My invitation to you is to reflect on these three paintings and their messages. Which painting do you connect with the most at this point in your life? How can you use that awareness to help you be health, safe, and fulfilled?
A Message from the Artist
The three giraffe paintings are the work of artist and writer Amy Jacomet from the Miami Valley. You can find some of her commissions on display at Dayton Children’s Hospital. A courageous woman with a strong sense of spirituality, Jacomet shares her faith through her art. Here is a bit of her story:
Amy Jacomet, Artist and Writer.
“A type 1 diabetic at age 10, I found myself blind, with kidney failure and desperately needing an organ transplant at age 26. By 28, I received two healthy new organs and had regained some of my sight; however, I was left with the inability to see colors correctly.
I went back to my roots of art many years after that and took to painting. At that time, I wanted to find a way to glorify God through my work. He had shown me so much love through my valley and I wanted to return that love to Him.
After a quick prayer and creating my first painting, I heard Him say that He wanted His messages on the back of my work. I didn’t know what that meant until He gave me my first message and then placed it in the perfect person’s hands.
Since then, I have been creating pieces for Him to show this world His great love.
He has used my “inability” to see colors and detail to show His ability. I have felt so honored and blessed to be on this amazing journey with Him.”
Below are the messages Jacomet inscribed on the back of each of the giraffe paintings.
A journey awaits you. Do not be afraid to step into the unknown or unseen. Instead, know that I have already gone before you, and I am patiently extending My hand to pull you up out of your debris. The past is the past and you are no longer bound to it. Be of good courage and take the first step. I promise I will be by your side. I am leading you to a land of prosperity, so take My hand, child, and allow Me to be your guide. I know you are fearful, and I know you feel unsure. But know that I would not call you out of your dry and desert land if I didn’t have a plan and a purpose. You were created for great things. Believe these things I say to you. You haven’t yet seen your best days. They lie ahead. Now venture out and take this journey with Me. I promise you will not be disappointed. I have so much ahead of you as you draw near to Me. Take one step at a time. I promise you will get there. Take that first step. I am waiting to embrace you in My loving arms and show you the person you were created to be. Trust Me. I have you.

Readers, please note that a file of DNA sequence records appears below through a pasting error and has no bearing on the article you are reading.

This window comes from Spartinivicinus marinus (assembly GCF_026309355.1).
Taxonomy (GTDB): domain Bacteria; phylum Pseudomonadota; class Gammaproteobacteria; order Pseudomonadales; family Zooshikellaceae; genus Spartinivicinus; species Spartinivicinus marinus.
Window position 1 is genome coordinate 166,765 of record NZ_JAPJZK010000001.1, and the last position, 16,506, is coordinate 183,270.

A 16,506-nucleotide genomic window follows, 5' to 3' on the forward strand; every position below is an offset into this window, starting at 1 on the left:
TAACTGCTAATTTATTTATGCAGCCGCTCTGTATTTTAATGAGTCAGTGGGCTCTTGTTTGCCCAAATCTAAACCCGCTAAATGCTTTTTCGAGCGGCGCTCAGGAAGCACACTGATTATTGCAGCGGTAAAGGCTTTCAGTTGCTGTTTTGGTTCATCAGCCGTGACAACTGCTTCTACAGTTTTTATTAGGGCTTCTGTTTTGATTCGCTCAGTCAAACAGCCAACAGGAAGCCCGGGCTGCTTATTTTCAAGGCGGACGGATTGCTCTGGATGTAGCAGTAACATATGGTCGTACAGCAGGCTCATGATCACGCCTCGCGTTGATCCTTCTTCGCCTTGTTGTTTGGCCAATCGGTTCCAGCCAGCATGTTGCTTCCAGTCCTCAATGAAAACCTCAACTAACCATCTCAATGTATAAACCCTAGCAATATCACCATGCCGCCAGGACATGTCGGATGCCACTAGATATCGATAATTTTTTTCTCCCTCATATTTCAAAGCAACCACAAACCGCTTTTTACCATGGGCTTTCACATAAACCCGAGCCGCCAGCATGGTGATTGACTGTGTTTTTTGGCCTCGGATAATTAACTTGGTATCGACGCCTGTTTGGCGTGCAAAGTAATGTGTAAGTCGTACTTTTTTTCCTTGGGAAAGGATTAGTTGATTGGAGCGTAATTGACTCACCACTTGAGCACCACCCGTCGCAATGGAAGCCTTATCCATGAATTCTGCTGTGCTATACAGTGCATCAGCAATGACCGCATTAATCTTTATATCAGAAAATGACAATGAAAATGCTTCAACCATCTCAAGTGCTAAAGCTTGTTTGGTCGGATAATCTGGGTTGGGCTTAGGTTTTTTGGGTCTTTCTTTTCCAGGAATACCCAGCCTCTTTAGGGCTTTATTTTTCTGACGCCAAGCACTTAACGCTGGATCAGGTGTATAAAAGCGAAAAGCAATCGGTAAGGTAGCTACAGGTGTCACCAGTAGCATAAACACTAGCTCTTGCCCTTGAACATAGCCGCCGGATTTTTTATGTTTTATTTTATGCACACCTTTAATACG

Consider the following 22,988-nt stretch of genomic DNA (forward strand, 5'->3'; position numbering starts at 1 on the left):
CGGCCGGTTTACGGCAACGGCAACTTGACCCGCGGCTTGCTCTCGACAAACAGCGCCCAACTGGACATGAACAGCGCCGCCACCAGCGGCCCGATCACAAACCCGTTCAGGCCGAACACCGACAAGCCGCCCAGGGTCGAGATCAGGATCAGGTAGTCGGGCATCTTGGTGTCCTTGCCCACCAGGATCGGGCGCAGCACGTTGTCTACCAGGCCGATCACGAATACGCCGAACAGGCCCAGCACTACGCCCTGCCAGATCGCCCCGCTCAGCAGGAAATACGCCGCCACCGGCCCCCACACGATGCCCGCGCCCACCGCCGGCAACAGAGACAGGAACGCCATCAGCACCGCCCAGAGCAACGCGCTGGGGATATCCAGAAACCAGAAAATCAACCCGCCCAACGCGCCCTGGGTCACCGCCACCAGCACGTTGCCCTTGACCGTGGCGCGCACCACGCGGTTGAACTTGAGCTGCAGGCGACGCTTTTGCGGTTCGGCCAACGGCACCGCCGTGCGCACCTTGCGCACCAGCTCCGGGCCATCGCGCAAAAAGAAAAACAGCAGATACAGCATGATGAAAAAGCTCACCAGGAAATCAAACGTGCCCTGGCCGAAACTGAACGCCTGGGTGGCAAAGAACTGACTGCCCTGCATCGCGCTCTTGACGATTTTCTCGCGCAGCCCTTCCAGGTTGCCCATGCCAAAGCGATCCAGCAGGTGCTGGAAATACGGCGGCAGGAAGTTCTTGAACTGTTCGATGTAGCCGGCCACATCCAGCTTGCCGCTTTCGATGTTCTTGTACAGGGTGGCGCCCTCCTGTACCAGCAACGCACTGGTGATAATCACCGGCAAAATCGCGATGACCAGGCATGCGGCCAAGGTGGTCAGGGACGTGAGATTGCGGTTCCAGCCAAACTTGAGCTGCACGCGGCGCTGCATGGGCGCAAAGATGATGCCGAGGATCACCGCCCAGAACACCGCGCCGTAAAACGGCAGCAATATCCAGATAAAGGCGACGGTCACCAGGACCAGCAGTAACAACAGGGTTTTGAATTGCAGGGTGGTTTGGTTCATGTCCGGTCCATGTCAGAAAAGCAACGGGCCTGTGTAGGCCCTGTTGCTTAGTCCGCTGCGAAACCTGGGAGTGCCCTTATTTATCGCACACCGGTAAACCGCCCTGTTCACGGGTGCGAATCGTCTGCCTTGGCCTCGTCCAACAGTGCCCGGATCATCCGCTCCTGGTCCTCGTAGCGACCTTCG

You’re experiencing so many new things and being tested in new situations and circumstances. Keep your eyes focused on Me like never before. Allow me to lead you on the path to the mountaintop. You’ve exited the valley and are growing by leaps and bounds, but do not forget about Me and all that I have done for you. I am still working My will and purpose for your life, shaping you along the way. Allow Me to mold you. Allow Me to show you the way to your victory. You will conquer all. Just be patient and do not rush ahead. There is a time and place carved out especially for you. It has been set aside and you have been set apart. Be patient in your process and see what I can and will do in and through you. You will be in awe when you see My plan unveiled before your eyes. Trust Me.
You are bold and courageous, strong and enduring. You have shown great perseverance on your journey. Taking on battle after battle and conquering all that has tried to rise up against you. You have overcome and come to a place of victory. Be very proud of what you have accomplished. You have refused to give up and met every obstacle placed before you with great courage. You didn’t give up when times got tough. Even when you’ve been knocked down, you’ve gotten back up and continued on the path that has led you to success. Congratulations. Be very proud of who you’ve become. Be very proud that you have withstood the test of time. What was once a valley for you has now become a testimony. Never forget where you came from, as it will keep you humble, but always look toward your future. It is so bright, and you are going to embark on many amazing things and opportunities. Always see yourself as I see you. When you look in the mirror, be grateful for you position in life. When I place others on your path, use your discernment and seek My face in knowing who and how to help. I have brought you through this journey for a reason and a purpose. You have not been forgotten. You will be honored. Keep walking forward with your eyes on Me, and know that I hold your destiny in the palm of My hand. I will never let you down.